More Die of Heartbreak

· Odyssey Editions
2.7
3 reviews
Ebook
327
Pages
Eligible

About this ebook

In More Die of Heartbreak, our erratic narrator explains to his audience that he must abandon Paris for the Midwest. Of course, Kenneth merely wants to be closer to his beloved uncle, the world-famous botanist Benn Crader, to receive the older man’s worldly wisdom. The mercurial Benn, however, struggles to put down roots himself, constantly departing for the forests of India, the mountains of China, the jungles of Brazil, or even the Antarctic. Why does he travel so much? Submerging himself in botanical studies seem insufficient, and he hunts relentlessly for more carnal satisfaction. More Die of Heartbreak has all the humor of a French farce, and all the brooding darkness of a Hitchcock film. From this tragicomedy Bellow unravels a brilliant and sinister examination of contemporary sexuality, asking why even the most noble pursuits often end in mundane disillusionment.
2.7
3 reviews
Third-party review
I took this back to the library in the end, I only got about halfway through. It wasn't that I didn't think it was well written, I thought it was beautifully written, it was that I just didn't much care what happened next, so it was never the book I chose to pick up...
Third-party review
Mildly entertaining. The only good thing I can say about this book is that it reminds me of Woody Allen movies, the bad thing is that it's not remotely as funny. My first introduction to Bellow, can't say it inspires me to read more.
Third-party review
A sad tale about the decline and disintegration of a noble academic botanist when he turns to finding satisfactions in personal life. Well worth the read. One feels that some editing would help before the plot engages, but that passes.

About the author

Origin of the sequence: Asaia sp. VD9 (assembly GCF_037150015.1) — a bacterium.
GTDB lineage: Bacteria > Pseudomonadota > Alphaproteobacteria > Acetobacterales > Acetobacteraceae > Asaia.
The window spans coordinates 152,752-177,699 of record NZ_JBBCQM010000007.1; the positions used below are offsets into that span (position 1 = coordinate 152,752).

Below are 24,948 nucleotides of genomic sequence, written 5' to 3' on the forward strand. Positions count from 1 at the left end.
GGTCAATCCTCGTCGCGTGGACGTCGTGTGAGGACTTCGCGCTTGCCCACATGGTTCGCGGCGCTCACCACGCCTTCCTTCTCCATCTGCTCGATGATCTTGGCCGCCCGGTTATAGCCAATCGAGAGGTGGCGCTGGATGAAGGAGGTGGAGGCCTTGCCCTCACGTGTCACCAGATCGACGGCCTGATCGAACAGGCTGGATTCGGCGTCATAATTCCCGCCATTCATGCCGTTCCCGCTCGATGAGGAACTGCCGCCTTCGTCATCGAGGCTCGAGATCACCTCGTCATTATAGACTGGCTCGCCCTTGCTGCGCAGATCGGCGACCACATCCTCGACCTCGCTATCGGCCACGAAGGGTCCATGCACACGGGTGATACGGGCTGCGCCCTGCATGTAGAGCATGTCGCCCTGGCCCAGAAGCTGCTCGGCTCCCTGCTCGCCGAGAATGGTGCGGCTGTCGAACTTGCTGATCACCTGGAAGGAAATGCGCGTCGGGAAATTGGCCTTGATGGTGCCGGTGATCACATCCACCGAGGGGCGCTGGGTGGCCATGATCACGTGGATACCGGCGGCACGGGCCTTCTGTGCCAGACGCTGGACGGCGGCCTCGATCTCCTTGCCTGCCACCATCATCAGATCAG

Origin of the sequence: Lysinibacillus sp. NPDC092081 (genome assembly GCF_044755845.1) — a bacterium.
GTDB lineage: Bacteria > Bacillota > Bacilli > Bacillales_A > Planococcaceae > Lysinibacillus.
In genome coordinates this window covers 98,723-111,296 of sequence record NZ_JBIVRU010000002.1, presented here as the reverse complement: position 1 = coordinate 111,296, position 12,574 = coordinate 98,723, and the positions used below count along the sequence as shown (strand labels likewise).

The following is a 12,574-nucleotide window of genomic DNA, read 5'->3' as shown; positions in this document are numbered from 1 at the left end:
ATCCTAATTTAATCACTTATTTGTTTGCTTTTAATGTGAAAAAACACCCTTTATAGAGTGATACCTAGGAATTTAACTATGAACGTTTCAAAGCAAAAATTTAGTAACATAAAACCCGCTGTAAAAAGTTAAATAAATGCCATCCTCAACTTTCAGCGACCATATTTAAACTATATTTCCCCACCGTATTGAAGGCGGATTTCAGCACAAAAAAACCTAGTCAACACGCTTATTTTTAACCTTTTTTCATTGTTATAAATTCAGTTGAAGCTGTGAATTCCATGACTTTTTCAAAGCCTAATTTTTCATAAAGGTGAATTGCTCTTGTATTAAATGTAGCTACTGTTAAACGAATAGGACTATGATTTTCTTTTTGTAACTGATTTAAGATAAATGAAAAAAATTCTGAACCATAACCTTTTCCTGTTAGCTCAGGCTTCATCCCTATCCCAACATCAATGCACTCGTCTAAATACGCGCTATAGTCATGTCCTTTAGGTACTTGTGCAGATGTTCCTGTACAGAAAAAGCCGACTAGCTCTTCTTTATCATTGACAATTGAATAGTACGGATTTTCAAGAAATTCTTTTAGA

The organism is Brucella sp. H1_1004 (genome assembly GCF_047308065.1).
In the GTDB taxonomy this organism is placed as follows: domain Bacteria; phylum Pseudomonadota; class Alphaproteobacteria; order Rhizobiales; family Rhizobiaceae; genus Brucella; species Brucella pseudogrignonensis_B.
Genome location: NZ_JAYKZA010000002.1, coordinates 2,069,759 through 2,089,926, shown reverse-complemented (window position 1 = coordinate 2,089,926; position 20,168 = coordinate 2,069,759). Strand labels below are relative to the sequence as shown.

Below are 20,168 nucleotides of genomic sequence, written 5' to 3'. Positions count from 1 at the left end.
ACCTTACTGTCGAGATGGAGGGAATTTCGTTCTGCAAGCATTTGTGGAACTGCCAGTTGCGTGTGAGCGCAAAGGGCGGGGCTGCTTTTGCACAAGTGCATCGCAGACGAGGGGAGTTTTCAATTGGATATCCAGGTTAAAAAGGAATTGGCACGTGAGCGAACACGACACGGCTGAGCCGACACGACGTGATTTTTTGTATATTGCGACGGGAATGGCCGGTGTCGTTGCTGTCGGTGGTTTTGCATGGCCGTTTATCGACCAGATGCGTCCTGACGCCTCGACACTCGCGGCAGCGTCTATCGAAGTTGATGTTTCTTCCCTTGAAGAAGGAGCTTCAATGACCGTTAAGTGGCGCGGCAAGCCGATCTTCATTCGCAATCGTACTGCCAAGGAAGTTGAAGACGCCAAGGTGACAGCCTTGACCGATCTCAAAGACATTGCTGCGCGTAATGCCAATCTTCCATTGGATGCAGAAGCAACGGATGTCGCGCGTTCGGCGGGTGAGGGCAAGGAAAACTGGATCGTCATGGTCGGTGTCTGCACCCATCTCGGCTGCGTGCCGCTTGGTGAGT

A fiction writer, essayist, playwright, lecturer, and memoirist, Saul Bellow was born in Lachine, Quebec, in 1915, and was raised in Chicago. He received his Bachelor's degree from Northwestern University in 1937 and did graduate work at the University of Wisconsin before serving in the Marines during World War II. Later, during the 1967 Arab-Israeli conflict, Bellow served as a war correspondent for Newsday. Throughout his long and productive career, he contributed fiction to several magazines and quarterlies, including The New Yorker, Partisan Review, Playboy, and Esquire, as well as criticism to The New York Times Book Review, The New Republic, The New Leader, and others. Universally recognized as one of the greatest authors of the twentieth century, Bellow has won more honors than almost any other American writer. Among these, he received the Pulitzer Prize for his novel Humboldt's Gift and the B’nai B’rith Jewish Heritage Award for “excellence in Jewish literature.” He was the first American to win the International Literary Prize, and remains the only novelist in history to have received three National Book awards, for The Adventures of Augie March, Herzog, and Mr. Sammler's Planet. In 1976, Bellow was awarded the Nobel Prize in Literature “for the human understanding and subtle analysis of contemporary culture that are combined in his work.” Saul Bellow died in 2005 at age 89.

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